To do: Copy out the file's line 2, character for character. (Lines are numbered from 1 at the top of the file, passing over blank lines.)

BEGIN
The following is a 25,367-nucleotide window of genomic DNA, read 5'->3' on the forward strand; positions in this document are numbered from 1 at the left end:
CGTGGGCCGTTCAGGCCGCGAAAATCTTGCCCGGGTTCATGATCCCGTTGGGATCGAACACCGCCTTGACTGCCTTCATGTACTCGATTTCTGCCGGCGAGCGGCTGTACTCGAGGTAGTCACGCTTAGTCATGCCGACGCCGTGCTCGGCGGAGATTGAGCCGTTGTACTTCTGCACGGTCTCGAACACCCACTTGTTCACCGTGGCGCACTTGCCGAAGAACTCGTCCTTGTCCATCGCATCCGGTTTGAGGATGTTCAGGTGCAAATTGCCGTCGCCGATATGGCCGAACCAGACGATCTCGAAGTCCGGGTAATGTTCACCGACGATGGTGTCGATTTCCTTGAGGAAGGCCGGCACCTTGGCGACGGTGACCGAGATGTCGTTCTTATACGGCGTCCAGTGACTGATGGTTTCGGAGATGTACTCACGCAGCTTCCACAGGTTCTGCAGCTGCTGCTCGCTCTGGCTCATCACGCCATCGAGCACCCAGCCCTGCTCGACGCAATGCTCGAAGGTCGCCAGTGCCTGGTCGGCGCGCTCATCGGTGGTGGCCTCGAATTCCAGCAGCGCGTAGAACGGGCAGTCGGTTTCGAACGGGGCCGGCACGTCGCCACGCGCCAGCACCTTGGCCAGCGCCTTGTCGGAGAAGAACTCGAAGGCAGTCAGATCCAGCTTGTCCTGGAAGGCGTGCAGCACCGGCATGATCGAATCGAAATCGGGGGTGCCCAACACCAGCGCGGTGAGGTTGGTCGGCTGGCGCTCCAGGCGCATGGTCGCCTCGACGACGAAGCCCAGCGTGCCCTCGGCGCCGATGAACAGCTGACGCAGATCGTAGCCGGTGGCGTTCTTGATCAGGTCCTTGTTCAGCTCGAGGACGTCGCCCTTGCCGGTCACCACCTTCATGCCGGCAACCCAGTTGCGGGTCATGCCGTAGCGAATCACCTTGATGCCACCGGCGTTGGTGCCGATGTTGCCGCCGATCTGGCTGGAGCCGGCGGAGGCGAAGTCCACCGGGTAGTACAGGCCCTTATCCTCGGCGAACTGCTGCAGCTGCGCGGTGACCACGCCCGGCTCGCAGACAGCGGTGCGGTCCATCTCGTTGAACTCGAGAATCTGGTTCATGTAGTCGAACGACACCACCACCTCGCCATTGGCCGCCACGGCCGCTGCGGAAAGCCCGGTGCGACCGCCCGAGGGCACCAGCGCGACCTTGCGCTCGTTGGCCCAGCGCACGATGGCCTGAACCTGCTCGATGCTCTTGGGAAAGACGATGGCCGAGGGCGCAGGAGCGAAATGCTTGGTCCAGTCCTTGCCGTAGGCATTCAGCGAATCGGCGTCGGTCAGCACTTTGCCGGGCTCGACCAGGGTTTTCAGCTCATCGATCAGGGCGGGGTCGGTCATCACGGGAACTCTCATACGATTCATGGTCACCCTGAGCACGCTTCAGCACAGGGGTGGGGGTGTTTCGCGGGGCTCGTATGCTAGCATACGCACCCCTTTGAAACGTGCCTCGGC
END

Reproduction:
CGTGGGCCGTTCAGGCCGCGAAAATCTTGCCCGGGTTCATGATCCCGTTGGGATCGAACACCGCCTTGACTGCCTTCATGTACTCGATTTCTGCCGGCGAGCGGCTGTACTCGAGGTAGTCACGCTTAGTCATGCCGACGCCGTGCTCGGCGGAGATTGAGCCGTTGTACTTCTGCACGGTCTCGAACACCCACTTGTTCACCGTGGCGCACTTGCCGAAGAACTCGTCCTTGTCCATCGCATCCGGTTTGAGGATGTTCAGGTGCAAATTGCCGTCGCCGATATGGCCGAACCAGACGATCTCGAAGTCCGGGTAATGTTCACCGACGATGGTGTCGATTTCCTTGAGGAAGGCCGGCACCTTGGCGACGGTGACCGAGATGTCGTTCTTATACGGCGTCCAGTGACTGATGGTTTCGGAGATGTACTCACGCAGCTTCCACAGGTTCTGCAGCTGCTGCTCGCTCTGGCTCATCACGCCATCGAGCACCCAGCCCTGCTCGACGCAATGCTCGAAGGTCGCCAGTGCCTGGTCGGCGCGCTCATCGGTGGTGGCCTCGAATTCCAGCAGCGCGTAGAACGGGCAGTCGGTTTCGAACGGGGCCGGCACGTCGCCACGCGCCAGCACCTTGGCCAGCGCCTTGTCGGAGAAGAACTCGAAGGCAGTCAGATCCAGCTTGTCCTGGAAGGCGTGCAGCACCGGCATGATCGAATCGAAATCGGGGGTGCCCAACACCAGCGCGGTGAGGTTGGTCGGCTGGCGCTCCAGGCGCATGGTCGCCTCGACGACGAAGCCCAGCGTGCCCTCGGCGCCGATGAACAGCTGACGCAGATCGTAGCCGGTGGCGTTCTTGATCAGGTCCTTGTTCAGCTCGAGGACGTCGCCCTTGCCGGTCACCACCTTCATGCCGGCAACCCAGTTGCGGGTCATGCCGTAGCGAATCACCTTGATGCCACCGGCGTTGGTGCCGATGTTGCCGCCGATCTGGCTGGAGCCGGCGGAGGCGAAGTCCACCGGGTAGTACAGGCCCTTATCCTCGGCGAACTGCTGCAGCTGCGCGGTGACCACGCCCGGCTCGCAGACAGCGGTGCGGTCCATCTCGTTGAACTCGAGAATCTGGTTCATGTAGTCGAACGACACCACCACCTCGCCATTGGCCGCCACGGCCGCTGCGGAAAGCCCGGTGCGACCGCCCGAGGGCACCAGCGCGACCTTGCGCTCGTTGGCCCAGCGCACGATGGCCTGAACCTGCTCGATGCTCTTGGGAAAGACGATGGCCGAGGGCGCAGGAGCGAAATGCTTGGTCCAGTCCTTGCCGTAGGCATTCAGCGAATCGGCGTCGGTCAGCACTTTGCCGGGCTCGACCAGGGTTTTCAGCTCATCGATCAGGGCGGGGTCGGTCATCACGGGAACTCTCATACGATTCATGGTCACCCTGAGCACGCTTCAGCACAGGGGTGGGGGTGTTTCGCGGGGCTCGTATGCTAGCATACGCACCCCTTTGAAACGTGCCTCGGC